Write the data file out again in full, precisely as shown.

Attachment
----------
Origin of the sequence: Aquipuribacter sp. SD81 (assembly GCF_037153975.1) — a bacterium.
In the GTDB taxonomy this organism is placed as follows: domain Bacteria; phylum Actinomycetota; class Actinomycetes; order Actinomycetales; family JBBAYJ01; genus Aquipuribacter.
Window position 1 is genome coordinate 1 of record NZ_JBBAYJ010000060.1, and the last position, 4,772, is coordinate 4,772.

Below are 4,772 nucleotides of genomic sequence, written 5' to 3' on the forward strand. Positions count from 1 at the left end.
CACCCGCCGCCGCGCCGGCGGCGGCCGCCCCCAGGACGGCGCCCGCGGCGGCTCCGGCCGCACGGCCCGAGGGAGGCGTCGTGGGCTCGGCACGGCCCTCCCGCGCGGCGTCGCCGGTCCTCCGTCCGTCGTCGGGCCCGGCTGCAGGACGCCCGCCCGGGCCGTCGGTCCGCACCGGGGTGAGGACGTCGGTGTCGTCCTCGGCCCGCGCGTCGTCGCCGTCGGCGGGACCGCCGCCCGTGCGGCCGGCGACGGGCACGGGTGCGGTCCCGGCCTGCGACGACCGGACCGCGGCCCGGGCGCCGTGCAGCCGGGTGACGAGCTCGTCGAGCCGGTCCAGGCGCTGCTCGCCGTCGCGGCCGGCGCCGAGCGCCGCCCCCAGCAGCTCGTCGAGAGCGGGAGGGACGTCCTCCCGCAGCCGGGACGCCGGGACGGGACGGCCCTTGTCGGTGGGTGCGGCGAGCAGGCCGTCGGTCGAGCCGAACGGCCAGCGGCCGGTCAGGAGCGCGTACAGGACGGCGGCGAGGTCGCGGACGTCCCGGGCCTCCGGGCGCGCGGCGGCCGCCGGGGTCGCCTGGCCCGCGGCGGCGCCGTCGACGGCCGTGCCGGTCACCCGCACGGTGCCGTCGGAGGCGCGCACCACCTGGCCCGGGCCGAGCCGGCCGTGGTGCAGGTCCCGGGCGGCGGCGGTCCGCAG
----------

Origin of the sequence: Aquipuribacter sp. SD81 (assembly GCF_037153975.1) — a bacterium.
In the GTDB taxonomy this organism is placed as follows: domain Bacteria; phylum Actinomycetota; class Actinomycetes; order Actinomycetales; family JBBAYJ01; genus Aquipuribacter.
Window position 1 is genome coordinate 1 of record NZ_JBBAYJ010000060.1, and the last position, 4,772, is coordinate 4,772.

Below are 4,772 nucleotides of genomic sequence, written 5' to 3' on the forward strand. Positions count from 1 at the left end.
CACCCGCCGCCGCGCCGGCGGCGGCCGCCCCCAGGACGGCGCCCGCGGCGGCTCCGGCCGCACGGCCCGAGGGAGGCGTCGTGGGCTCGGCACGGCCCTCCCGCGCGGCGTCGCCGGTCCTCCGTCCGTCGTCGGGCCCGGCTGCAGGACGCCCGCCCGGGCCGTCGGTCCGCACCGGGGTGAGGACGTCGGTGTCGTCCTCGGCCCGCGCGTCGTCGCCGTCGGCGGGACCGCCGCCCGTGCGGCCGGCGACGGGCACGGGTGCGGTCCCGGCCTGCGACGACCGGACCGCGGCCCGGGCGCCGTGCAGCCGGGTGACGAGCTCGTCGAGCCGGTCCAGGCGCTGCTCGCCGTCGCGGCCGGCGCCGAGCGCCGCCCCCAGCAGCTCGTCGAGAGCGGGAGGGACGTCCTCCCGCAGCCGGGACGCCGGGACGGGACGGCCCTTGTCGGTGGGTGCGGCGAGCAGGCCGTCGGTCGAGCCGAACGGCCAGCGGCCGGTCAGGAGCGCGTACAGGACGGCGGCGAGGTCGCGGACGTCCCGGGCCTCCGGGCGCGCGGCGGCCGCCGGGGTCGCCTGGCCCGCGGCGGCGCCGTCGACGGCCGTGCCGGTCACCCGCACGGTGCCGTCGGAGGCGCGCACCACCTGGCCCGGGCCGAGCCGGCCGTGGTGCAGGTCCCGGGCGGCGGCGGTCCGCAG